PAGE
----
Musical instruments have changed over the centuries. Many have vanished, many have altered into the forms we recognize today. The sounds of these instruments have likewise changed to account for changing tastes between eras. For example, it is surprising to many people that the predecessor of the modern oboe, with its suave, sexy sound, is the raucous shawm, so loud and shrill, it could only have been used outdoors.
There have been numerous attempts to chronicle the history of musical instruments. Most of these have been geared toward the specialist, but a few have been aimed at the curious amateur. The most notable of these musical instrument histories was David Munrow's seminal 1976 "Instruments of the Middle Ages and Renaissance," which was issued mere weeks before the author's untimely death at the age of 33. The original set contained a large book published by Oxford University Press and contained 2 LPs (an alternate edition contained 2 cassettes). It was clear, even to the rank amateur, that Munrow was a passionate man who had unbounded enthusiasm for his subject. The musical examples followed the book nearly exactly, giving the reader the rare opportunity to hear the sounds about which you were reading. The LPs were a delightful musical program as well. This set has long been out of print, despite exhortations by music educators on both sides of the Atlantic to EMI to reissue it. They are available separately (finally), but not together.
The Belgian label Ricercar issued their own versions back in 1995. There were two editions: one devoted to the instruments of the Renaissance and one covering the instruments of the Baroque era. Each contained a small book (roughly 200 pages the size of a CD jewel box with text in French, English, and German) and three CDs. There were a few problems with these sets. First, the small size of the book made reading difficult. The illustrations were fine, if tiny, but only in black and white. The text itself was problematic, as the translations were less than stellar. Often, while reading the English text, I had to refer to the French text to make sense of the translation, which was neither accurate in places nor particularly idiomatic. The small book had issues with durability as well. The pages were glued in and tended to fall apart after only a few readings. The performances on the CDs were often indifferent and didn't hold together well as a program.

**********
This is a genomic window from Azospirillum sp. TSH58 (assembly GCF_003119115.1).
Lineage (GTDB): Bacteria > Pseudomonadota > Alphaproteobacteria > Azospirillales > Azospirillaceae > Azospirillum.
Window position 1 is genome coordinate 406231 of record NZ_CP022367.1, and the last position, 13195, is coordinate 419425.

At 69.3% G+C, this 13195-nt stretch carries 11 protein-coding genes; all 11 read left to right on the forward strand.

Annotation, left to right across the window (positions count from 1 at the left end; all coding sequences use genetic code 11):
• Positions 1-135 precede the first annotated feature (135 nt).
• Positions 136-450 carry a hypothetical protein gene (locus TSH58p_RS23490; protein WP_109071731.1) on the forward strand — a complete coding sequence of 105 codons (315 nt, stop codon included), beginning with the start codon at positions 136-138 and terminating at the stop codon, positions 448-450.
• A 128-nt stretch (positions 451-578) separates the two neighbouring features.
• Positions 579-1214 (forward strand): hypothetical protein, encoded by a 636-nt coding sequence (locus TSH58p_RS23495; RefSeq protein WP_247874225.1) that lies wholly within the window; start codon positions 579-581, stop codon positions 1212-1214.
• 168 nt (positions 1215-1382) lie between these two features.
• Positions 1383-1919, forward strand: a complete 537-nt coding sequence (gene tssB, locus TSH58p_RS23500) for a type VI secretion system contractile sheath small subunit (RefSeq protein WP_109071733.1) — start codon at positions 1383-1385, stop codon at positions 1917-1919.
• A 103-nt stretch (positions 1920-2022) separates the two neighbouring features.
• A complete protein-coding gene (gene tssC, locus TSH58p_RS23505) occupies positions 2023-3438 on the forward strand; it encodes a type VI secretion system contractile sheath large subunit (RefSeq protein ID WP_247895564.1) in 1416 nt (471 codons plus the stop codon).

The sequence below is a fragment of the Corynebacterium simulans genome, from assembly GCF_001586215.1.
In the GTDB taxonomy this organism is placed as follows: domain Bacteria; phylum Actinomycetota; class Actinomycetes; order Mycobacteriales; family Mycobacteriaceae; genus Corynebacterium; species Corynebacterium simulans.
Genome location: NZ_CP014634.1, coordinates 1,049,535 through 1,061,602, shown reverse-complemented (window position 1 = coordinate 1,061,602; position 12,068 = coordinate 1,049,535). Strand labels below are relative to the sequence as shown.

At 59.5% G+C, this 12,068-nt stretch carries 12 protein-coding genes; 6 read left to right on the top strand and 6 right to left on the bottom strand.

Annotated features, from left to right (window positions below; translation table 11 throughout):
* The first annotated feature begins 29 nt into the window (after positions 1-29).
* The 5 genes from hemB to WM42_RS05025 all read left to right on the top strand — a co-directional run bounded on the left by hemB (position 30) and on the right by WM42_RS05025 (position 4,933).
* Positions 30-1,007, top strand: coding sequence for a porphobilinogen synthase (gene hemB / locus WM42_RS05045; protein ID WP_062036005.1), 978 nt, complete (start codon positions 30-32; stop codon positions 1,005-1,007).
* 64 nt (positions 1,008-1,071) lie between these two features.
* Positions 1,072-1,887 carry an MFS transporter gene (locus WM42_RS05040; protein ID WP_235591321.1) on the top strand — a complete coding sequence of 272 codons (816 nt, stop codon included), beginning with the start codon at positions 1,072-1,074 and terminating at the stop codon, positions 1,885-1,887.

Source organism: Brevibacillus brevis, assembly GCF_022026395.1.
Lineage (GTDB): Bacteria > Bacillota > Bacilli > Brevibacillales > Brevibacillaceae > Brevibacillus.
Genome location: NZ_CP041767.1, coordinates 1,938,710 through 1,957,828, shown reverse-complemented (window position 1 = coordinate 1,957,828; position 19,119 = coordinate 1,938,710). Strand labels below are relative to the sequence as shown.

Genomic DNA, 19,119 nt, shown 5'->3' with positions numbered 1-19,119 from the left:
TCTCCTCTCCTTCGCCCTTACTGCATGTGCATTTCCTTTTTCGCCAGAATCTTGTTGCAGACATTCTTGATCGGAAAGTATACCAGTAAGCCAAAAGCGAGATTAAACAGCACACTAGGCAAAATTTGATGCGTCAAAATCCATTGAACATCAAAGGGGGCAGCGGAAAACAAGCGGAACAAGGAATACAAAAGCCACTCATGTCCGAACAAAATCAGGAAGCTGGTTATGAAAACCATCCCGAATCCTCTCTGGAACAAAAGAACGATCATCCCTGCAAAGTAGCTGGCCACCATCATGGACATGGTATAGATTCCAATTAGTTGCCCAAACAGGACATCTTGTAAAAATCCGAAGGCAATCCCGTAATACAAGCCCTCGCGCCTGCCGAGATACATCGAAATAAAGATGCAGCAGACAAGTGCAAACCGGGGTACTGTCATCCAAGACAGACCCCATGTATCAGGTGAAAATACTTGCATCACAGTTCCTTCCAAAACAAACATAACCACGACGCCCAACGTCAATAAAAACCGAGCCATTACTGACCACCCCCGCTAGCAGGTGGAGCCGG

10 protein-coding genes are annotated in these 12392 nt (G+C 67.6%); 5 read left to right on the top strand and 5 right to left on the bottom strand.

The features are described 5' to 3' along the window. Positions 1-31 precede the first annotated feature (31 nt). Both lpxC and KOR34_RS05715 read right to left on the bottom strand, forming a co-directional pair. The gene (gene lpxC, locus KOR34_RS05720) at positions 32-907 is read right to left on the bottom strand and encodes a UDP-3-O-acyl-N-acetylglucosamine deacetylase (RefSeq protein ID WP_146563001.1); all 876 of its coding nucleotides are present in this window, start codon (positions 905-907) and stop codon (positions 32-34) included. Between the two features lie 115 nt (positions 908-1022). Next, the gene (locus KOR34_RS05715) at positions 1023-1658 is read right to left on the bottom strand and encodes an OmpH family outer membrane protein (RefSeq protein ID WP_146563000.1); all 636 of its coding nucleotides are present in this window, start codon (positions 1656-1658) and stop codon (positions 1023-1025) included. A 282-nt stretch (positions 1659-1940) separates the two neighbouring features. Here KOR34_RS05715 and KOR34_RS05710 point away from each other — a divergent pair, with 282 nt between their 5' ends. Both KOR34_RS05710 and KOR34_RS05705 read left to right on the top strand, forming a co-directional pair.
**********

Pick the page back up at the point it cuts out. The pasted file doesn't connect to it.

Fourteen years later and after an apparent company reorganization, Ricercar has revisited this set and the results could hardly be better! First of all, the packaging of the set is first-rate. Instead of a thin, flimsy sleeve, Ricercar has provided a hardback book format to hold the book and CD set in separate sleeves, with very thick and robust cardboard covered by a full color reproduction of the very painting David Munrow had chosen for the cover of his own book. The book itself is wonderful. There are full color photographs of museum instruments and period paintings showing each and every instrument, no matter how obscure. The organization is slightly eccentric, following its own internal logic and differs in this way from their original version. The translations are better this time around (with the same translators), although there are still some errors. I compared the original French text with the English and German versions and the main problem seemed to be an overly literal devotion to the original. The indices are a model of clarity. If the reader is looking for a particular instrument, it is easy to find, both in the text and on the CDs (here there is a problem with the text--the French version has the correct CD and track numbers for each instrument, but the English and German translations are somewhat haphazard and are unreliable). The index for each CD (8 in all!) gives the name of each piece, the name of the composer, and the instrumentation. Rather than the narrower focus of Munrow's set, this set truly encompasses the entire spectrum period instruments, from the Middle Ages to the Classical era and slightly beyond.
The musical performances are top-notch. There is some cribbing from the earlier sets, but many pieces seem to have been re-recorded especially for the set. Although the program doesn't quite hold together in the way that Munrow's did, it is very well-organized. Some of the more obscure instruments didn't quite make it from the book to the CDs. Some, like the Geigenwerk, exist only in museums. A few others, like the échelette (proto-xylophone), do exist in reproductions but are curiously omitted here. (The text does omit some interesting information about this instrument, incidentally.) This set clears up, once and for all, the long-standing confusion between the Renaissance crumhorn and the French Baroque cromorne. For that alone, the producers deserve our gratitude! Unfortunately, they reproduce the error first put forth by Curt Sachs and repeated by David Munrow about the correct nomenclature of the Schreiyerpfeife. They used the misunderstood term "Rauschpfeife," a generic term meaning "reed pipe." More than twenty-five years ago in the definitive study on the capped reed instruments, Barra Boydell showed that the correct word for the instrument was the above named "Schreiyerpfeife," a more accurate and colorful word meaning "screaming pipe." These are minor quibbles which would have added accuracy to this set, but the omissions do not detract from it. Given the scope and beauty of this set, it easily fills in the gap created by EMI's refusal to update and reissue Munrow's set. This set is not cheap, but for anyone interested in the history of musical instruments, it should not be missed! I give Ricercar my highest praise for re-visiting an earlier, flawed set and making it not just better, but a lot better!